Council stalls mandatory fingerprinting for TNCs, adopts voluntary program instead
Friday, January 29, 2016 by Eva Ruth Moravec
City Council on Thursday stalled an ordinance requiring drivers for transportation network companies to pass a fingerprint-based background check and adopted incentives to motivate drivers to voluntarily submit fingerprints.
“We’re only deciding whether or not we want to encourage volunteers to get fingerprinted, and if they’re willing to do so, if it’s something the community would want to reward and encourage,” said Mayor Steve Adler, who authored the proposals.
The two items – one postponing the effective date of the TNC ordinance passed in December, and the other adopting incentives for drivers – both passed without the support of Council Member Delia Garza, who said that the December ordinance, which required fingerprinting, should remain as-is until Council is legally mandated to act on a petition to repeal the ordinance.
Meanwhile, the city clerk is nearly done validating the signatures for that petition. If the office can validate at least 20,000, Council must either adopt the petition’s proposed language or call for a May 7 election. Council is expected to make that decision next week.
Austinites “sent us a really strong message – the strongest message in the form of a citizens’ petition that City Council has ever received – and we’re ignoring it,” said Council Member Ellen Troxclair. “I signed it, and I knew exactly what I was signing. It’s time we respect our own city charter.”
Troxclair joined Garza and Council members Ora Houston and Don Zimmerman in voting “no” on the incentive ordinance, which addresses peer-to-peer enterprises in which customers connect to services through software platforms.
The new ordinance establishes rewards for drivers of all ground transportation if they submit their fingerprints and obtain a special badge. Adler has said he’d like the rules eventually to apply to other transactions in which the buyer and seller don’t know each other.
The perks include special access to large events and to-be-determined entertainment districts, plus permission to operate during to-be-determined hours, “including evening hours,” the ordinance states. Only badge-holders may load and unload in “safe loading zones,” the rules state, and they and their companies will pay discounted fees for safety programs. Passengers will be rewarded for choosing drivers with badges, as will companies that incorporate the badge in their own systems.
Known as “Thumbs Up,” the badge – actually, an iPad app – was on display outside of Council chambers Thursday. Five volunteers created the app, but another 20 contributed research to the effort, said Josh Jones-Dilworth, of JDI, who moved a rug, a table, two chairs and an orchid from his office to spruce up the display.
“For the past three weeks, we’ve been coding and designing through the night,” he said, adding that the iPads and stands were from his office, too. The signs, in neon green, were donated. “None of us are trying to make any money off of this,” he said.
Back inside chambers, Garza complimented Adler’s foresight and creativity in allowing new business models to operate in Austin but expressed concerns prompted by an Austin Chronicle headline that said, “Uber Says ‘Thumbs Down.'”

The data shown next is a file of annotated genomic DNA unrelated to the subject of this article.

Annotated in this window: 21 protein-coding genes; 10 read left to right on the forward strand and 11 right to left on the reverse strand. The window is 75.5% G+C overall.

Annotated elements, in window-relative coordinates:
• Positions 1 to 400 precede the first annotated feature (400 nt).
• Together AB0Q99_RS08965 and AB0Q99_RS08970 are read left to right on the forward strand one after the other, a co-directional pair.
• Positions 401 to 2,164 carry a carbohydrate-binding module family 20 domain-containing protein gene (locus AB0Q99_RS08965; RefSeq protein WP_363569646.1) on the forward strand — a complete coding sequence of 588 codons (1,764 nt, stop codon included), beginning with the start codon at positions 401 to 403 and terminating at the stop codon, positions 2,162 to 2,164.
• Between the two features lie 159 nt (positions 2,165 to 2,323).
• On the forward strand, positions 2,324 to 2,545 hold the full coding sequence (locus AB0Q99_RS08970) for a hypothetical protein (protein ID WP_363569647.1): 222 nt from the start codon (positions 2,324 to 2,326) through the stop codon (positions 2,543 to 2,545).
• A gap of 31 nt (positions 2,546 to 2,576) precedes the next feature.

“The success of this solution depends on one really important factor, and that’s the cooperation of the TNCs,” Garza said, adding that it is clear that Uber and Lyft aren’t interested in fingerprinting.
Both companies said Thursday that they oppose Thumbs Up, and Lyft spokeswoman Chelsea Wilson disputed Adler’s previous statement that the companies worked with him on the concept.
“Segregating rideshare drivers into different groups, with different economic opportunities – all without any benefit to public safety – hurts drivers, consumers and the city of Austin,” Wilson said in a statement.
Via an emailed statement, Uber Technologies spokeswoman Debbee Hancock called Thumbs Up “a solution without a problem.” The perks for badge-holders “would cause increased congestion and limit transportation options where they are needed most,” she said.
About 15 people spoke on the ordinances at Thursday’s meeting, including David King, vice president of the Austin Neighborhoods Council, who urged members to “not be bullied by a corporation.” Both Uber and Lyft have financially and logistically supported the Ridesharing Works for Austin political action committee, which created the petition.
Suzette Christensen, the owner of the bar Karma Lounge, said Uber and Lyft have “made it a cool thing not to drink and drive.”
Pedicab driver Joseph Iley, 47, said he’s been fingerprinted since 1987 and doesn’t see why TNC drivers shouldn’t be, too.
Council voted 8-1 to postpone the December ordinance’s effective date, with Garza voting no and Zimmerman and Troxclair abstaining. The Thumbs Up proposal passed 7-4, with Garza, Houston, Zimmerman and Troxclair voting no.
After Council’s vote, many people headed out to the hall, and some walked past Jones-Dilworth’s display to a station where the Texas Department of Public Safety was taking people’s fingerprints free of charge.
A city employee who works for Uber and Lyft part-time was among those bound for the kiosk. “I only drive, at most, six hours a week,” said the woman, who declined to be named. “I just want to get ahead of the game in case fingerprinting becomes mandatory.”
Photo: Josh Jones-Dilworth was one of several volunteers who helped create an app that collects fingerprints and other identifying information for Mayor Steve Adler’s Thumbs Up plan. Jones-Dilworth brought iPads, stands, furniture and a rug to display the app outside of City Council chambers Thursday. Photo by Eva Ruth Moravec.
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